Newspaper advertsing revenue, adjusted for inflation, has fallen back to where it was six decades ago. This per a an article this morning in the Statesman by Martha Gill (@Martha_Gill).

You can see in this graph by economics professor Mark Perry that after rising for over 50 years newspaper ad revenue fell off a cliff in about 2003 and then for good in about 2005. Newspaper Ad Revenue What’s the cause? NYU professor and recognized media authority, Jay Rosen, believes newspaper advertising peaked the year blogging became an option.

Techdirt writes the Internet created an attention problem drawing people to other communities of interest.

The problem that newspapers came up against wasn’t that they were suddenly giving out content online for free, but that there were very, very quickly millions of other “communities” that people could join online, such that the community of folks reading the newspaper started to go down, and with it, the attention went away.

Others believe Craigslist, Monster, E-Bay, and other Internet sites replacing classified ads stole huge ad dollars from newspapers.

For the moment, Gill goes with a quote from Perry:

It’s another one of those huge Schumpeterian gales of creative destruction.
Schumpeterian gale or not, the newspaper’s loss can be a gain for law firms who are publishing online and effectively using social media.
  • Print, wether in mainstream or trade publications, will no longer be the leading place your target audience will receive their news and information. In some cases print publications have been eliminated or cut back.
  • A vaccum has been created for legal blog content. The print publication’s decline has opened the door for citizen and open source publishing, such as a blogs.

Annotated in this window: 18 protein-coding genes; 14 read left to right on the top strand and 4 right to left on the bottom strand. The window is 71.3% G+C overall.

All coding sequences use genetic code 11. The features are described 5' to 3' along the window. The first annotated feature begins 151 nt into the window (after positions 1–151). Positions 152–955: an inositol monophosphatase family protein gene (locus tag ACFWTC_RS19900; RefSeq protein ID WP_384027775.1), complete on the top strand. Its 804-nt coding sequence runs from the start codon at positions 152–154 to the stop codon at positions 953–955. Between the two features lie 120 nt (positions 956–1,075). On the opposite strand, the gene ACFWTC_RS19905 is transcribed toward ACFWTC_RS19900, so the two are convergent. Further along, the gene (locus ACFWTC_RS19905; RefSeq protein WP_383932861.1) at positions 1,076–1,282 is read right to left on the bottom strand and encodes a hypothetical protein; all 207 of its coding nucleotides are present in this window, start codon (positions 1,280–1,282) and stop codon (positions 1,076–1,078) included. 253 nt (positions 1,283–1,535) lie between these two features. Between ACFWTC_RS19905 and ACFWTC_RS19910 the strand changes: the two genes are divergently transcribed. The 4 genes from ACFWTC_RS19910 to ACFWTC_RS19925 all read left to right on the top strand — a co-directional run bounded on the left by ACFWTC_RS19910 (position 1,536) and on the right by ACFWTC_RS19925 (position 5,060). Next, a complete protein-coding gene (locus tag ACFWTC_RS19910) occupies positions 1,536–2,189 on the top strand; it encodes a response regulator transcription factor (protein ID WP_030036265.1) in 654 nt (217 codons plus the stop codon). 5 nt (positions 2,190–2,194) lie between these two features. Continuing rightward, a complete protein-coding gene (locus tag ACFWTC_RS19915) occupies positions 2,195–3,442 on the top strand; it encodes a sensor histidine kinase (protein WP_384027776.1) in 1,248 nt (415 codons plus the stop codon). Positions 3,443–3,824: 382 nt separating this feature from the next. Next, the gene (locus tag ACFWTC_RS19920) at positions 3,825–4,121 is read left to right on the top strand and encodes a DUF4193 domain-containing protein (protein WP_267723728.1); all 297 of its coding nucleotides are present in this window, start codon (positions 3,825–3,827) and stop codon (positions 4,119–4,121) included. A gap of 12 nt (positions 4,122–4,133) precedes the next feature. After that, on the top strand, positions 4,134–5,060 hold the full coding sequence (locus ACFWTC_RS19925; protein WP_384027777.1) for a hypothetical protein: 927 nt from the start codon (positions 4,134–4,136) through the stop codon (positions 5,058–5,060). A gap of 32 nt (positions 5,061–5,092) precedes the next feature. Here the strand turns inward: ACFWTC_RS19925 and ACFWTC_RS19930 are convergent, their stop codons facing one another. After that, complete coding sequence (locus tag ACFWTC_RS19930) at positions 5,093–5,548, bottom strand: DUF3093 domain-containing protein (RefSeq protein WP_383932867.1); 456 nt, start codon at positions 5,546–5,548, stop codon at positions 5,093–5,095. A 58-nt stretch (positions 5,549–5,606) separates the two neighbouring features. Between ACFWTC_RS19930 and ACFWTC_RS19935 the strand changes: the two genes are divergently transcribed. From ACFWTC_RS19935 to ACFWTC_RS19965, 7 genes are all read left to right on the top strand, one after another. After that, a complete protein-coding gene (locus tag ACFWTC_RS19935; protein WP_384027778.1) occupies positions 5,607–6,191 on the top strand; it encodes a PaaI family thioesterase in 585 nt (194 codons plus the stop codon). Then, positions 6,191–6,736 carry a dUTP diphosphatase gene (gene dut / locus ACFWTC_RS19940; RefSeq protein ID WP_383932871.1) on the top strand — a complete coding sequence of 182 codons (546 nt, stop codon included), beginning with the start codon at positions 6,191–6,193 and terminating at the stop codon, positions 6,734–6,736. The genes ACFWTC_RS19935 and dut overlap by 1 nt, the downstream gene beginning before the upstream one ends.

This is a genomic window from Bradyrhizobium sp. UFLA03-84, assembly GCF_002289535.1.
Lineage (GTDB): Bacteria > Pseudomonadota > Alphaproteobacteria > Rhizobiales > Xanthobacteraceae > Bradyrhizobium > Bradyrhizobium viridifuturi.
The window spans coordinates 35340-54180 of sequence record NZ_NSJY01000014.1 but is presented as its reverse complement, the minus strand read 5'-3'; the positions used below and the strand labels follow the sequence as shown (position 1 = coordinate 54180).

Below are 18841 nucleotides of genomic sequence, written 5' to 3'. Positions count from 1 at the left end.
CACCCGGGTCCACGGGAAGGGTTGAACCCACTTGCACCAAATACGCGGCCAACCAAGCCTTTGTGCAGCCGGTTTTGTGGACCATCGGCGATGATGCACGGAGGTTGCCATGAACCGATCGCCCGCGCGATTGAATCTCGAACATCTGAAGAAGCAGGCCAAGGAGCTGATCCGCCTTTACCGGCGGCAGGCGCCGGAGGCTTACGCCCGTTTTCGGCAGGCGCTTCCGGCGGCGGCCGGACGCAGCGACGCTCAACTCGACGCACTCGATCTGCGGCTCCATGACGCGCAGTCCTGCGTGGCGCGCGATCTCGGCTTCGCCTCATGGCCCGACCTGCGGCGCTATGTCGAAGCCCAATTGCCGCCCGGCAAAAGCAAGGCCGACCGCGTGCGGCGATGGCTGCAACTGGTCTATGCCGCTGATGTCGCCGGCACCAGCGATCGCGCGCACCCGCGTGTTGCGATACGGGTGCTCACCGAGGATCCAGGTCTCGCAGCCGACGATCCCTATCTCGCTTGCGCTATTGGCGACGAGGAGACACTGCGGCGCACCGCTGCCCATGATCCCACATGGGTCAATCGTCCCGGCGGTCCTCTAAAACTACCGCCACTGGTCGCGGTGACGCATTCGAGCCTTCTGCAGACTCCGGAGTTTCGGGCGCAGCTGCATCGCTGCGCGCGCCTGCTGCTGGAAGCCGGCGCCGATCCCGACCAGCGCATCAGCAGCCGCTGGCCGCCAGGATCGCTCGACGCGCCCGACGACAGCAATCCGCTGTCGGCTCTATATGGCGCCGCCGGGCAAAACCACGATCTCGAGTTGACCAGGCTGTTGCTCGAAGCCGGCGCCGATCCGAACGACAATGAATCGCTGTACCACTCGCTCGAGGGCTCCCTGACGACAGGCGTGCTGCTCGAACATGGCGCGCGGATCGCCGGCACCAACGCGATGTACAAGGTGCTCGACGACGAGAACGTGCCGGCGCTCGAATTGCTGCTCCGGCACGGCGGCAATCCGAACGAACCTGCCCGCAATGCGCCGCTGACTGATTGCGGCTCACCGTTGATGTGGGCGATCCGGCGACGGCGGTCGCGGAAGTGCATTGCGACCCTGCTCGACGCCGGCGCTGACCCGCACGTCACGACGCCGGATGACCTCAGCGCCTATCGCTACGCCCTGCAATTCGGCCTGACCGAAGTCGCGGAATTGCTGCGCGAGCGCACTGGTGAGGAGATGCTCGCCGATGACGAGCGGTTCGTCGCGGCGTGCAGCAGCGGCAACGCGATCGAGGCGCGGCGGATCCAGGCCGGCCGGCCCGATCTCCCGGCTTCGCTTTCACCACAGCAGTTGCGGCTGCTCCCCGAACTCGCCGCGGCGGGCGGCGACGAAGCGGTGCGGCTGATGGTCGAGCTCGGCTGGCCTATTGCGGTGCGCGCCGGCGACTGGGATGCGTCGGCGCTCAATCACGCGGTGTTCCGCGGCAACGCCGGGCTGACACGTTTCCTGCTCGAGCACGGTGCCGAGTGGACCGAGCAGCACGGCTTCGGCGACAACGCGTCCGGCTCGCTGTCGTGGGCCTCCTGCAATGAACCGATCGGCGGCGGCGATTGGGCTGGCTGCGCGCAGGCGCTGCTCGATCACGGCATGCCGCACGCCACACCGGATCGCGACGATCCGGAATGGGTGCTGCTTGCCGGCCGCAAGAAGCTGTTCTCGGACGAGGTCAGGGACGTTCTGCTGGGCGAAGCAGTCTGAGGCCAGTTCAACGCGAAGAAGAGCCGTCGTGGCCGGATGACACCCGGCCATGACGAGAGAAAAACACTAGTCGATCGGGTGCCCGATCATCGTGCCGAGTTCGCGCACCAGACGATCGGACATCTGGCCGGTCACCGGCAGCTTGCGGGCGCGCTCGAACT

• Your target audience is expecting and finding exactly what they are looking for online. The Internet and blogs, in particular, with highly relevant, niche content published by authorities in their field have put at people’s finger tips detailed and authoritive information. Mainstream newspapers and trade media cannot compete with such content.
  • Traditional public relations where PR professionals had a deep rolodex of contacts working in the print and other media is no longer as valuable. Rather than incur significant costs in PR, law firm professionals can and must nurture relationships with reporters, editors, and publishers through blogs and other social media.
  • Your target audience is increasingly receiving news and information from others they trust via social media platforms such as Twitter, Facebook, and LinkedIn. Rather than people going to a source like a newspaper, people are relying on others they trust for news. Learn how to use social media effectively and you’ll find the content your lawyers publish, ie, blog posts, being widely shared with and by your target audience.

It’s never going to be the same for lawyers looking to get cited as an authority in newspapers and trade publications. Rather than getting your content placed in traditional papers and publications, law firms are going to need to self publish via blogs and become adept in using social media to see such content get shared.

Newspaper loses open a door for law firms willing to adapt.